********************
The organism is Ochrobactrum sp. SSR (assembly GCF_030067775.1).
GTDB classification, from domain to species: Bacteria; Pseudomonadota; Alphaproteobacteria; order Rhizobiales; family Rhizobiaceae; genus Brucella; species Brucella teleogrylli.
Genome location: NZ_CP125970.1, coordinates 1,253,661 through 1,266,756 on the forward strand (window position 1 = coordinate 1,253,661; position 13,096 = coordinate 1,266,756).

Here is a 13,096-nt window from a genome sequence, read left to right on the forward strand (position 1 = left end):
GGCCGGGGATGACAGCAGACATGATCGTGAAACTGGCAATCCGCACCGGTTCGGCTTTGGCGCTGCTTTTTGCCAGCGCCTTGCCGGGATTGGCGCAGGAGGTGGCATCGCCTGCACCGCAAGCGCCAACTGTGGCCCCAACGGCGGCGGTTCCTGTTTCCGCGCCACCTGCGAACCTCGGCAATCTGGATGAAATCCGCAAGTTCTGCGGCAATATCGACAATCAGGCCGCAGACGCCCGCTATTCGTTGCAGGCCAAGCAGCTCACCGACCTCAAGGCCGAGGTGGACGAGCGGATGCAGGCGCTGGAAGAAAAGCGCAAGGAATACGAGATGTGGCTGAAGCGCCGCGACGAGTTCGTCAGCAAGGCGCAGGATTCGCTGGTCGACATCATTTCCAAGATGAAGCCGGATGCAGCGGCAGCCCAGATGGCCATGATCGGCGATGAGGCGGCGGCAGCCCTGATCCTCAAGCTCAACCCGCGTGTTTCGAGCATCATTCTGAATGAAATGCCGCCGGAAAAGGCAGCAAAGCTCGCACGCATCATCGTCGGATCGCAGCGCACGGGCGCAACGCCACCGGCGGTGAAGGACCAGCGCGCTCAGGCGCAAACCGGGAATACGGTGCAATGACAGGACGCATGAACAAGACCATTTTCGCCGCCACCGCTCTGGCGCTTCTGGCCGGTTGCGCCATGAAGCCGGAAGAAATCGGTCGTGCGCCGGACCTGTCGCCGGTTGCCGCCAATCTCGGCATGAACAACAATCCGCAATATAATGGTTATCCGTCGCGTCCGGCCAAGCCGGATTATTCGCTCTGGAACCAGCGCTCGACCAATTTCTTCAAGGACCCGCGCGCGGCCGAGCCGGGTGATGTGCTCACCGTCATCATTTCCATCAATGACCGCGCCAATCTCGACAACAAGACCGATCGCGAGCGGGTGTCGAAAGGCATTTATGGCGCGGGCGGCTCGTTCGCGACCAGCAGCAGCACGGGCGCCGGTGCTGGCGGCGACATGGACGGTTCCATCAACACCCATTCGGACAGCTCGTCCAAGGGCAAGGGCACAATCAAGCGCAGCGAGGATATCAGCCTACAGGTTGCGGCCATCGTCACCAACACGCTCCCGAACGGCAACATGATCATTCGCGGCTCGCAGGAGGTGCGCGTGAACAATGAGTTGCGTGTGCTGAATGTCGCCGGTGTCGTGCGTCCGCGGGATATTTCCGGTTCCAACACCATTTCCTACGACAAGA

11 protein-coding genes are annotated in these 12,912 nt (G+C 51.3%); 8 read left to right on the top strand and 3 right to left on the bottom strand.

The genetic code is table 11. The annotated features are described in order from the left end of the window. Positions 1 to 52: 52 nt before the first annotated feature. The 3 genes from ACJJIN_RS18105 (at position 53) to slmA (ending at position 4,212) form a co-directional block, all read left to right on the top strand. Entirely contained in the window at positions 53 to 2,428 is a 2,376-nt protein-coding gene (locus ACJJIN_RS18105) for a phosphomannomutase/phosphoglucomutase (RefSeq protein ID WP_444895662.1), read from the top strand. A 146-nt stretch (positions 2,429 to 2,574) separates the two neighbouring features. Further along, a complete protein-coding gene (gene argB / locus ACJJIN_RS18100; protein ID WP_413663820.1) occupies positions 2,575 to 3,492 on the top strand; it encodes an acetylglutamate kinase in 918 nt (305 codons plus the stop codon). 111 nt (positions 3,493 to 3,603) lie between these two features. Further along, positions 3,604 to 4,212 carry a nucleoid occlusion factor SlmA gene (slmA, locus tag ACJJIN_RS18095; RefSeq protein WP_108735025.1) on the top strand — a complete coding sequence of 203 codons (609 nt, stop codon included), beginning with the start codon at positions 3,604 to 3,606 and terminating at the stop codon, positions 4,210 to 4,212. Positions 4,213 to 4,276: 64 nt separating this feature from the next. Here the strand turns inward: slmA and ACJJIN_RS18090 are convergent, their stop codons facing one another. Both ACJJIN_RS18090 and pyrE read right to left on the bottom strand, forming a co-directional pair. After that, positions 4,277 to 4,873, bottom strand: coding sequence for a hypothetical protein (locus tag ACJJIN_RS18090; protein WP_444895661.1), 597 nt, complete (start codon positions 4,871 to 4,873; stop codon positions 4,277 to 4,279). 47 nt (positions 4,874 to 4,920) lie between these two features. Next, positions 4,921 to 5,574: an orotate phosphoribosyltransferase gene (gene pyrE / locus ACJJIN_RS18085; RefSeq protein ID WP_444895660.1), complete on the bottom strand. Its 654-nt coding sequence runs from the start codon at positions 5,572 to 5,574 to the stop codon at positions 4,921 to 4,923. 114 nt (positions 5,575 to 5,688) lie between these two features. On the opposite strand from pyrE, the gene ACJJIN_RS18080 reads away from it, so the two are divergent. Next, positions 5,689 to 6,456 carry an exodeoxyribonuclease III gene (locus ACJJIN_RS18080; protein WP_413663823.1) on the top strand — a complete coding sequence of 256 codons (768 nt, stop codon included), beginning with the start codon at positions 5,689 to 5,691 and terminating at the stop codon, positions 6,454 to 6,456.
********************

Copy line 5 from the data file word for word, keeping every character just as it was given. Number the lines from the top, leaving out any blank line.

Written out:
GGCCGGGGATGACAGCAGACATGATCGTGAAACTGGCAATCCGCACCGGTTCGGCTTTGGCGCTGCTTTTTGCCAGCGCCTTGCCGGGATTGGCGCAGGAGGTGGCATCGCCTGCACCGCAAGCGCCAACTGTGGCCCCAACGGCGGCGGTTCCTGTTTCCGCGCCACCTGCGAACCTCGGCAATCTGGATGAAATCCGCAAGTTCTGCGGCAATATCGACAATCAGGCCGCAGACGCCCGCTATTCGTTGCAGGCCAAGCAGCTCACCGACCTCAAGGCCGAGGTGGACGAGCGGATGCAGGCGCTGGAAGAAAAGCGCAAGGAATACGAGATGTGGCTGAAGCGCCGCGACGAGTTCGTCAGCAAGGCGCAGGATTCGCTGGTCGACATCATTTCCAAGATGAAGCCGGATGCAGCGGCAGCCCAGATGGCCATGATCGGCGATGAGGCGGCGGCAGCCCTGATCCTCAAGCTCAACCCGCGTGTTTCGAGCATCATTCTGAATGAAATGCCGCCGGAAAAGGCAGCAAAGCTCGCACGCATCATCGTCGGATCGCAGCGCACGGGCGCAACGCCACCGGCGGTGAAGGACCAGCGCGCTCAGGCGCAAACCGGGAATACGGTGCAATGACAGGACGCATGAACAAGACCATTTTCGCCGCCACCGCTCTGGCGCTTCTGGCCGGTTGCGCCATGAAGCCGGAAGAAATCGGTCGTGCGCCGGACCTGTCGCCGGTTGCCGCCAATCTCGGCATGAACAACAATCCGCAATATAATGGTTATCCGTCGCGTCCGGCCAAGCCGGATTATTCGCTCTGGAACCAGCGCTCGACCAATTTCTTCAAGGACCCGCGCGCGGCCGAGCCGGGTGATGTGCTCACCGTCATCATTTCCATCAATGACCGCGCCAATCTCGACAACAAGACCGATCGCGAGCGGGTGTCGAAAGGCATTTATGGCGCGGGCGGCTCGTTCGCGACCAGCAGCAGCACGGGCGCCGGTGCTGGCGGCGACATGGACGGTTCCATCAACACCCATTCGGACAGCTCGTCCAAGGGCAAGGGCACAATCAAGCGCAGCGAGGATATCAGCCTACAGGTTGCGGCCATCGTCACCAACACGCTCCCGAACGGCAACATGATCATTCGCGGCTCGCAGGAGGTGCGCGTGAACAATGAGTTGCGTGTGCTGAATGTCGCCGGTGTCGTGCGTCCGCGGGATATTTCCGGTTCCAACACCATTTCCTACGACAAGA